It’s likely that the Red Sox will need to use Webster again this season as an injury replacement, not a luxury, and there’s no reason to eliminate the depth Webster gives the Sox right now.
If you’re thinking, “well, if someone gets hurt, we can just move Doubront back into the rotation,” I’d caution that’s not as easy as it seems. Some players, like Morales and to
some extent Alfredo Aceves, have the ability to bounce between roles and still perform adequately. We have no idea if Doubront is capable, and we’ve seen what happens to pitchers when transitions fail.
Transitioning Doubront into a bullpen role would create some redundancies on the roster as well. If you’re looking for a high-strikeout, high-walk situational lefty, Miller
has that locked down. And if you’re looking for a left-handed swing starter, that’s a job Franklin Morales performed admirably last season, and he should be back soon.
Doubront is also out of options, meaning sending him to the Triple-A rotation is out of the question. There is no way he’d make it through waivers, as he still possesses the
upside of a No. 3 starter and he’s under team control for many years. Notions of trading Doubront right now are a bit misguided as well, as it’s never a good idea to trade a player when his value is lowest.
Doubront’s performance has been frustrating so far – perhaps doubly so given the improvement by the starters around him – but dropping him from the rotation now is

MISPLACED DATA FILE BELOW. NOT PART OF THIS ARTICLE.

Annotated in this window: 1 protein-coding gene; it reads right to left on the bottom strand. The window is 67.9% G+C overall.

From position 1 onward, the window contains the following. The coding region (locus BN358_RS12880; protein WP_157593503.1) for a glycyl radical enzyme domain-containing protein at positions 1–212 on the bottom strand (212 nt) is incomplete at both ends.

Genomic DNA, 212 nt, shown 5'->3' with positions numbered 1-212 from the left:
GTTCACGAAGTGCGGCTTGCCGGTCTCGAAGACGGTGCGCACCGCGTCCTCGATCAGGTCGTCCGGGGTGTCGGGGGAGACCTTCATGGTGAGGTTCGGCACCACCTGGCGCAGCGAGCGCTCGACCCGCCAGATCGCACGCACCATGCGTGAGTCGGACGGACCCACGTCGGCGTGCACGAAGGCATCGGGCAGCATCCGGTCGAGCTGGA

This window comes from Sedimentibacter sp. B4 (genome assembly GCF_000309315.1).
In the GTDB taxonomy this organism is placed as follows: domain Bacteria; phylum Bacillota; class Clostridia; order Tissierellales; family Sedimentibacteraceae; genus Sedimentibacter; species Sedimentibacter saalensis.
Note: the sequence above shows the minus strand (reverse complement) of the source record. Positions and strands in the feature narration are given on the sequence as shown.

premature. If we’re still having this debate in late June and Webster is still performing well, perhaps then my trigger finger will become a bit itchier. But by then it’s possible that one of Matt Barnes, Rubby De La Rosa or even Anthony Ranaudo could come to take Webster’s place as an MLB-ready arm waiting in the wings, affording the Sox more depth.
It may not be pretty to watch right now, but Doubront deserves more time to right the ship in the major league rotation.
That we’re having this debate at all proves that the Red Sox are in a much better place than they were a year ago.
Categories: 2013 Boston Red Sox Alfredo Aceves Allen Webster Andrew Miller Anthony Ranaudo Boston Red Sox Clay Buchholz Daniel Bard Felix Doubront Franklin Morales John Lackey Jon Lester Matt Barnes Rubby de la Rosa Ryan Dempster Will Middlebrooks